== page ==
It's supposed to be downright hot around the North Bay for the next two days, with record high temperatures in the 80s expected in Santa Rosa and some other locations, the National Weather Service said Wednesday. The mercury was expected to reach 83 degrees in Santa Rosa on Wednesday, besting the previous record of 82, set in 2001, meteorologist Austin Cross said.
The Ross Valley Sanitary District has sued a South San Francisco construction company, claiming it bears responsibility for two massive sewage spills in December. Meanwhile, a former district board member is challenging allegations on which the lawsuit is based. The district on Thursday filed a lawsuit in San Francisco Superior Court against JMB Construction Inc. for breach of contract and negligence and seeking more than $650,000. The district's suit alleges that JMB damaged one of its old sewage lines while installing a new line and "placed, and/or failed to remove and/or allowed others to place" construction debris into one or both of the lines.
The sun, the wind and other sources of renewable power would supply one-third of California's electricity by the end of 2020 under a bill that finally cleared the Legislature on Tuesday after years of false starts. The bill would give California one of the nation's most aggressive policies for increasing the use of renewable power at a time when comprehensive federal energy legislation has been stalled in Washington. State Sen. Joe Simitian, who wrote the bill, cast it as a way of boosting California's clean-energy industry, which has continued to grow in recent years despite the recession.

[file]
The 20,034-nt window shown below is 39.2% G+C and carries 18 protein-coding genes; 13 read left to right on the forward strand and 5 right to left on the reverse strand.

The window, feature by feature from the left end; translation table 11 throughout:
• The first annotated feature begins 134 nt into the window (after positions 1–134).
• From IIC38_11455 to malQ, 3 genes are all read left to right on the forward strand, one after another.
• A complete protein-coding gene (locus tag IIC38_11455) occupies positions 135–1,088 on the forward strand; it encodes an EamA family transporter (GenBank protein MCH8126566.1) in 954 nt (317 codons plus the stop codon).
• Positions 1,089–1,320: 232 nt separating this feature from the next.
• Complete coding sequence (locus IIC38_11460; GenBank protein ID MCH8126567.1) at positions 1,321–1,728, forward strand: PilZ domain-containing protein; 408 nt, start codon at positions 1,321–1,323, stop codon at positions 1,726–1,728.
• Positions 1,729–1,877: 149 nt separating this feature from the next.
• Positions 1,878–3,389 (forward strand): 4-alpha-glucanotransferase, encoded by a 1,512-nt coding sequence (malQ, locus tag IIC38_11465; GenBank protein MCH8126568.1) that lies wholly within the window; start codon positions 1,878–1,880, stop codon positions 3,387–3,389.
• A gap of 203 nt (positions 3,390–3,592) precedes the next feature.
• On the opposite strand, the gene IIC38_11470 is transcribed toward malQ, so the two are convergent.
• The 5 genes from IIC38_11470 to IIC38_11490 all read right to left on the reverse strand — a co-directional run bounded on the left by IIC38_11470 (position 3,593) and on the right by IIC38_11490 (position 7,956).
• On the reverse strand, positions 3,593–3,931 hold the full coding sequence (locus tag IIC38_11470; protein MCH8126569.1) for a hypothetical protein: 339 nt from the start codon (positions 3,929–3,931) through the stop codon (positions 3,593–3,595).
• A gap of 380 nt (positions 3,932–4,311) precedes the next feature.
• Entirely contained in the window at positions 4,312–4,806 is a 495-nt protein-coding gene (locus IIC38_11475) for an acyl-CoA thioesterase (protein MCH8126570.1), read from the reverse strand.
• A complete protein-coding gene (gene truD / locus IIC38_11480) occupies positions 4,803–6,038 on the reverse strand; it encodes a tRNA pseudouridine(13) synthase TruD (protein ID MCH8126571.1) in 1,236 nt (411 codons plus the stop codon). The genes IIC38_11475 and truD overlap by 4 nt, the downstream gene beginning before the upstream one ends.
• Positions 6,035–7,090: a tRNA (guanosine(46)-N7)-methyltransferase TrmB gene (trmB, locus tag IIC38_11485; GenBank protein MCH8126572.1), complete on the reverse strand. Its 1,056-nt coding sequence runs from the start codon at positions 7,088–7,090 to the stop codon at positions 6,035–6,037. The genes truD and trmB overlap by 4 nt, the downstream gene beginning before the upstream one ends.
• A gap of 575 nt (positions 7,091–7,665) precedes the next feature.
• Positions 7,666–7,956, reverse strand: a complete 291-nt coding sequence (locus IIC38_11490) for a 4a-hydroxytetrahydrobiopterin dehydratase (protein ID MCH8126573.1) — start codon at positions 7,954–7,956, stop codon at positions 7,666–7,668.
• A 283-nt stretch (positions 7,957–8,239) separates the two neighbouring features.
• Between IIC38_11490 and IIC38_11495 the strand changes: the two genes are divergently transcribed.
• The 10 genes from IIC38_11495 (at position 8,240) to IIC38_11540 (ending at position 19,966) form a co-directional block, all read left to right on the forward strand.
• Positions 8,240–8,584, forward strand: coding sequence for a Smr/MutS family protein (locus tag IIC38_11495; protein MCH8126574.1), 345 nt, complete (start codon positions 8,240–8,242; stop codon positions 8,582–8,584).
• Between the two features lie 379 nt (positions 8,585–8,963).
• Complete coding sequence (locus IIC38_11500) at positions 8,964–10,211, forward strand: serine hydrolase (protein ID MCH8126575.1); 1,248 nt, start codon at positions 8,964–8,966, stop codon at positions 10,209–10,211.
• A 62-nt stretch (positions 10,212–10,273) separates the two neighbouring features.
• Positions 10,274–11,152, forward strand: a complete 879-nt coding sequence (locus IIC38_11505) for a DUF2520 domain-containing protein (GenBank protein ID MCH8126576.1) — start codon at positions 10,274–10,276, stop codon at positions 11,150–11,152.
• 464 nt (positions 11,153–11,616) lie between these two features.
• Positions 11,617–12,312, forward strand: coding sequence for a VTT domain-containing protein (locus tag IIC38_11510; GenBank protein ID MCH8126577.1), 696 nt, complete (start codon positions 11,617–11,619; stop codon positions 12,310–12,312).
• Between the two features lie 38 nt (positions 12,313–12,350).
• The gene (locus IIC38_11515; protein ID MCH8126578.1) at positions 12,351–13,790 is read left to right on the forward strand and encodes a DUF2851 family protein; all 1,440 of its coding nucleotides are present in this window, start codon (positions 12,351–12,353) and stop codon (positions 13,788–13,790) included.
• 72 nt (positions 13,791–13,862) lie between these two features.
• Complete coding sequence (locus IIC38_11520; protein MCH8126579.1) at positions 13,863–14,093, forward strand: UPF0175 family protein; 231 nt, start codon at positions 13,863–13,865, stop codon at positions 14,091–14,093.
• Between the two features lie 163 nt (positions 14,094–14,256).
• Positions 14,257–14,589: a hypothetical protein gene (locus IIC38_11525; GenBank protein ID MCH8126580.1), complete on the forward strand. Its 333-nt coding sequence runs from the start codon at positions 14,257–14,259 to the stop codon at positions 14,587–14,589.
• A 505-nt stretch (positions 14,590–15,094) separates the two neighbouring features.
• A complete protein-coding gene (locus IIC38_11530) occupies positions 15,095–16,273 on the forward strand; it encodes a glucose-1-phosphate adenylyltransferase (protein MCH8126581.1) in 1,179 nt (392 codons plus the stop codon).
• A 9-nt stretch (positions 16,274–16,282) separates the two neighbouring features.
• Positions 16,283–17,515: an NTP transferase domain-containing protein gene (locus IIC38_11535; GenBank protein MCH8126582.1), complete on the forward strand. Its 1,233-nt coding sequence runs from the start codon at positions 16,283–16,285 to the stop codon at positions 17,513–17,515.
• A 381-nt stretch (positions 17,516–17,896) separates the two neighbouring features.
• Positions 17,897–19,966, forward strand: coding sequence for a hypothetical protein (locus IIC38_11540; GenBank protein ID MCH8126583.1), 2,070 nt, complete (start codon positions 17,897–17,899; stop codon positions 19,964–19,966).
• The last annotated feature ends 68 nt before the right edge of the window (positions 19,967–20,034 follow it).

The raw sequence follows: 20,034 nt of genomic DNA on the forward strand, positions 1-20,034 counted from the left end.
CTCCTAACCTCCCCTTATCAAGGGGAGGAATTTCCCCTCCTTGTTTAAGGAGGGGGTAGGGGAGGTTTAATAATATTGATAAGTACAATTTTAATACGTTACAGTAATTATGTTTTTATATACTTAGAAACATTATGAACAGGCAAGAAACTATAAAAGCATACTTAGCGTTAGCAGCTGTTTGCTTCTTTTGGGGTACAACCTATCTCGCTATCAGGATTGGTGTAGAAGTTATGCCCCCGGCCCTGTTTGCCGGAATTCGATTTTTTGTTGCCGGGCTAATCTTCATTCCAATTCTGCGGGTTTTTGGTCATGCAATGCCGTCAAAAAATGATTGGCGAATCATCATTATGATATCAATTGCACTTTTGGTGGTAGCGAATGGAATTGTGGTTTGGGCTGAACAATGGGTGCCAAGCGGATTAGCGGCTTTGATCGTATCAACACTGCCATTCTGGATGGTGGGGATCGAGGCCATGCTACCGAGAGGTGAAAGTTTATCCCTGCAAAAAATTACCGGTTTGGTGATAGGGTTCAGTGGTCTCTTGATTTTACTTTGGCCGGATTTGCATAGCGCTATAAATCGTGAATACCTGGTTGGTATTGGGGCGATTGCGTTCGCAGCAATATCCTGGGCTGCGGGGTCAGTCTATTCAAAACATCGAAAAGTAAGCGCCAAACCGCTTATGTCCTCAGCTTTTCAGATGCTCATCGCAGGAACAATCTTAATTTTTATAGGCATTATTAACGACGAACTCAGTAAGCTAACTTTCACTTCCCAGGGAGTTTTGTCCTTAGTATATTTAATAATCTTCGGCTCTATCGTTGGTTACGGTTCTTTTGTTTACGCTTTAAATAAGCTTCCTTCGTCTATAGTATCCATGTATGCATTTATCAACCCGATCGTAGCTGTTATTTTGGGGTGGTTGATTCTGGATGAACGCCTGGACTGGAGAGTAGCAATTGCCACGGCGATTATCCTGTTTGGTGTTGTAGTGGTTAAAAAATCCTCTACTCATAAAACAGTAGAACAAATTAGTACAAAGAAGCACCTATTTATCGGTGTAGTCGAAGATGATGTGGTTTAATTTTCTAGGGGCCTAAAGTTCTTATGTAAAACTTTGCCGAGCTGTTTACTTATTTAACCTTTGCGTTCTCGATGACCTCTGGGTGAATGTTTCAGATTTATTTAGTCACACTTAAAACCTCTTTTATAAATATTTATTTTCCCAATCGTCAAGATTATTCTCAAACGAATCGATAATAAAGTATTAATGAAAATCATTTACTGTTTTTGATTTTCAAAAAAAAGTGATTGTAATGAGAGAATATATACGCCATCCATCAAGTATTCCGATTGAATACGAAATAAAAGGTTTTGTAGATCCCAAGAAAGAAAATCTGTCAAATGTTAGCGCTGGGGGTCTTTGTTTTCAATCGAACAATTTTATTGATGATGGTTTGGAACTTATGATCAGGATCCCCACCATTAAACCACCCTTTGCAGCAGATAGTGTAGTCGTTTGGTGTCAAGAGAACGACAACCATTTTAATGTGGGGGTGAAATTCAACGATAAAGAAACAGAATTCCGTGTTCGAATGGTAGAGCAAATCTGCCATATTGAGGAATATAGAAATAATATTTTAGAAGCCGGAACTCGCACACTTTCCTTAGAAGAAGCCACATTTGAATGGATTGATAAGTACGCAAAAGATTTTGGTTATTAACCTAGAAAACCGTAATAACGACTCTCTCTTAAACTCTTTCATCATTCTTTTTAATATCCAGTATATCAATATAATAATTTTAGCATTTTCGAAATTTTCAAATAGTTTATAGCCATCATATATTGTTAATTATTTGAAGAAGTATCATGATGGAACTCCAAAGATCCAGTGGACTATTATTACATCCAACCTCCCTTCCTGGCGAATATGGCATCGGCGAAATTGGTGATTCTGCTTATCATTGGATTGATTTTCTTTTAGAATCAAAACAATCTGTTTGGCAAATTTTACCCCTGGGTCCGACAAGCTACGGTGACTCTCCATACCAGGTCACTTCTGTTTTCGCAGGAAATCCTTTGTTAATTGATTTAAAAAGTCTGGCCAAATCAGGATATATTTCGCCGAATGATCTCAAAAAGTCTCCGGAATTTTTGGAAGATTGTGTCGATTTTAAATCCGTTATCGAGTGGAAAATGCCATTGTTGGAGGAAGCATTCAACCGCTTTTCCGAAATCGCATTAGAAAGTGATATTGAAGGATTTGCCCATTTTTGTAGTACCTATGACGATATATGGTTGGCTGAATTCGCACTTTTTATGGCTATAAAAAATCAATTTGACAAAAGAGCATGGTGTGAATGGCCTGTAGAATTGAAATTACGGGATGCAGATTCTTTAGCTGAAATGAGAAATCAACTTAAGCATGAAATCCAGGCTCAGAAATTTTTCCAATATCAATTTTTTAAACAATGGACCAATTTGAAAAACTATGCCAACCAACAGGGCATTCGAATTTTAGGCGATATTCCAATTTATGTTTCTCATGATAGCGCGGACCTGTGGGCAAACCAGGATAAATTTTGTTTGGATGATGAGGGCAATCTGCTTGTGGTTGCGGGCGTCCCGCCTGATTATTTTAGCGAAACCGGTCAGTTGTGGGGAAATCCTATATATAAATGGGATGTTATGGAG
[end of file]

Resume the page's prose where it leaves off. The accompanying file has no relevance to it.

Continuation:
The San Jose City Council on Tuesday unanimously approved a new ordinance that requires people on city trails to keep their dogs on leashes no longer than 6 feet -- 14 feet shorter than is allowed now. The new law also requires dog owners to walk, jog or bicycle to the right of the trail with their pets. First-time violators would receive a warning, second-time violators could be issued a $100 citation, and a third violation within three years could result in a $200 fine.
Jason Giambi, the former New York Yankees and Oakland Athletics slugger, testified today that he got undetectable steroids and other banned drugs from Barry Bonds’ weight trainer. Giambi, now a first baseman for the Colorado Rockies, was the first of three baseball players who testified at Bonds’ perjury trial. All said that for a time, trainer Greg Anderson was their connection for performance-enhancing substances.